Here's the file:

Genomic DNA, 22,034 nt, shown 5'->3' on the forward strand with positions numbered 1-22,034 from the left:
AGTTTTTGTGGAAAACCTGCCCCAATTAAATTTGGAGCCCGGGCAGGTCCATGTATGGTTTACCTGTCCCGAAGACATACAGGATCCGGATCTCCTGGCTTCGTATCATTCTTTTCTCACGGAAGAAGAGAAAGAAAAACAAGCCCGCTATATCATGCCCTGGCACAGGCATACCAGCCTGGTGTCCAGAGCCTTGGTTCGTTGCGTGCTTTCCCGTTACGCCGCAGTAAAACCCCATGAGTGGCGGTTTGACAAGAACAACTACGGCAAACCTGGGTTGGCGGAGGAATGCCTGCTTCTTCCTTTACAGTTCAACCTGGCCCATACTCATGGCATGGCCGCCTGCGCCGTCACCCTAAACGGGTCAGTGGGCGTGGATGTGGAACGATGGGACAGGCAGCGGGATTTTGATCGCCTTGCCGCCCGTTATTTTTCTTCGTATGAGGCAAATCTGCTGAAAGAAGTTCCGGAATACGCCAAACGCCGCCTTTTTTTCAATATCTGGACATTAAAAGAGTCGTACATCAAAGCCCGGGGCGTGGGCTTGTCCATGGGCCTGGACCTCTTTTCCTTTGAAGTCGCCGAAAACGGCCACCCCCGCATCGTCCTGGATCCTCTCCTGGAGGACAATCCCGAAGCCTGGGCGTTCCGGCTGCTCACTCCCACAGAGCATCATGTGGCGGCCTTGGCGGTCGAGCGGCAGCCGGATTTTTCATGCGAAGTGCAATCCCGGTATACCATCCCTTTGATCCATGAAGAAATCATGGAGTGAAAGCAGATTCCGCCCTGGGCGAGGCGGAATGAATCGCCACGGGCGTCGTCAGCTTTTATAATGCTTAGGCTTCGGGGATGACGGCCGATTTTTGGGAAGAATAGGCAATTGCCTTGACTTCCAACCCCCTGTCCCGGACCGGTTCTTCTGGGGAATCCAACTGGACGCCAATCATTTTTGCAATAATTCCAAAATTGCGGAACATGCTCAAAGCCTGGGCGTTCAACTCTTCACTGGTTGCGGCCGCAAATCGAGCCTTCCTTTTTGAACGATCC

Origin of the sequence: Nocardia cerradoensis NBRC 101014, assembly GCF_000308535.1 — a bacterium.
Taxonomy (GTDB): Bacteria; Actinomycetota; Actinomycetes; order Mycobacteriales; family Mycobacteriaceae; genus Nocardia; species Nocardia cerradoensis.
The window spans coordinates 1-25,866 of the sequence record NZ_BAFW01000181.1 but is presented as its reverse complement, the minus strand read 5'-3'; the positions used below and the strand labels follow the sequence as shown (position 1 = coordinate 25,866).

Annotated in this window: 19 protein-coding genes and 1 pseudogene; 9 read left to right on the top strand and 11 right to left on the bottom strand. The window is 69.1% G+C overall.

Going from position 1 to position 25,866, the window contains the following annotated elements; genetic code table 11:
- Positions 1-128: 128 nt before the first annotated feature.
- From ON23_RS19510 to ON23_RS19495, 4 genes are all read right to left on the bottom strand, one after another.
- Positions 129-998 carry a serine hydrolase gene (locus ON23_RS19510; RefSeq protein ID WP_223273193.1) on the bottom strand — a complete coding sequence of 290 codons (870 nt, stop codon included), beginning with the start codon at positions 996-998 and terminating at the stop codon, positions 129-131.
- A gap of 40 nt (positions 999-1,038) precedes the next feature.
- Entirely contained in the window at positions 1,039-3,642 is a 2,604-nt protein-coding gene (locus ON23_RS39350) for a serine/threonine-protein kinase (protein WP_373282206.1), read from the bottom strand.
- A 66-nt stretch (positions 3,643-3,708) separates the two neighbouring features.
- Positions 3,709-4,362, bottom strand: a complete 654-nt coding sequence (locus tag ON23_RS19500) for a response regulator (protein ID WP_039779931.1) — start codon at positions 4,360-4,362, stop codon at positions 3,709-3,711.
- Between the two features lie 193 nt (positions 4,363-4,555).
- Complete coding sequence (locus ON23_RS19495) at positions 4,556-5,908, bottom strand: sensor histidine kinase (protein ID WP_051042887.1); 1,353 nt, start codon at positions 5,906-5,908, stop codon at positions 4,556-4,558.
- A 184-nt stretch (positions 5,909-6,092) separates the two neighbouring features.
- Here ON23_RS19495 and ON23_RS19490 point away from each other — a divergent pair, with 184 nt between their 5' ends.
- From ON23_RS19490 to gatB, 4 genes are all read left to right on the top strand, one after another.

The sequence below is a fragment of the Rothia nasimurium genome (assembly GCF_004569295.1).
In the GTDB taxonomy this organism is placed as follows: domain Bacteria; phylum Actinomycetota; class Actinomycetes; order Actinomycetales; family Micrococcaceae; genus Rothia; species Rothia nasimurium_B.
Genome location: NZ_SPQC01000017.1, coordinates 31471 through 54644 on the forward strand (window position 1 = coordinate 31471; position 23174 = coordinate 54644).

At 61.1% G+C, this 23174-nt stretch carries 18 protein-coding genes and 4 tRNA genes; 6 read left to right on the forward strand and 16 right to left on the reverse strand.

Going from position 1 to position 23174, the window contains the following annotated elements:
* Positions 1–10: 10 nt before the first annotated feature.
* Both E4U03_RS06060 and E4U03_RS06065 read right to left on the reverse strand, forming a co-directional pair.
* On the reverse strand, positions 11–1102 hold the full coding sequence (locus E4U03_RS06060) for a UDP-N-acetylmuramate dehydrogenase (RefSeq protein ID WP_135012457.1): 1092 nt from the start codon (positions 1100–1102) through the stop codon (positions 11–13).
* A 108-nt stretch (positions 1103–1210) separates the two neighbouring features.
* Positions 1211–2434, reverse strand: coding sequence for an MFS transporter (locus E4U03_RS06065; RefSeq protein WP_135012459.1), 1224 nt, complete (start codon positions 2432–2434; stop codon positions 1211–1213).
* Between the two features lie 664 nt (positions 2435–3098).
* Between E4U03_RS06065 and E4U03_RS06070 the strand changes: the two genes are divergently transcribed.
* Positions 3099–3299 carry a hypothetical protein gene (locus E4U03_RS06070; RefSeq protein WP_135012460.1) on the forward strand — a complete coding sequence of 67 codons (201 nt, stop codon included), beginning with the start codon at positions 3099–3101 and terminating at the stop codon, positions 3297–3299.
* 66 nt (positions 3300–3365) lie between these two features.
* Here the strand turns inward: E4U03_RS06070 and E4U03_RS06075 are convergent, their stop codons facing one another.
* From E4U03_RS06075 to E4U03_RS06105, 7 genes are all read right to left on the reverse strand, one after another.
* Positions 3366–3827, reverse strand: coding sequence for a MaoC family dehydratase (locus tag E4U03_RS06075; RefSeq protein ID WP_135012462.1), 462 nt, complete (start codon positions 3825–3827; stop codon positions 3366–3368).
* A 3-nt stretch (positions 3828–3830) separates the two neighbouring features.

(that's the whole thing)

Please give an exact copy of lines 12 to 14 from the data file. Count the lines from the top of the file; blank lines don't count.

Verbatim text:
- Entirely contained in the window at positions 1,039-3,642 is a 2,604-nt protein-coding gene (locus ON23_RS39350) for a serine/threonine-protein kinase (protein WP_373282206.1), read from the bottom strand.
- A 66-nt stretch (positions 3,643-3,708) separates the two neighbouring features.
- Positions 3,709-4,362, bottom strand: a complete 654-nt coding sequence (locus tag ON23_RS19500) for a response regulator (protein ID WP_039779931.1) — start codon at positions 4,360-4,362, stop codon at positions 3,709-3,711.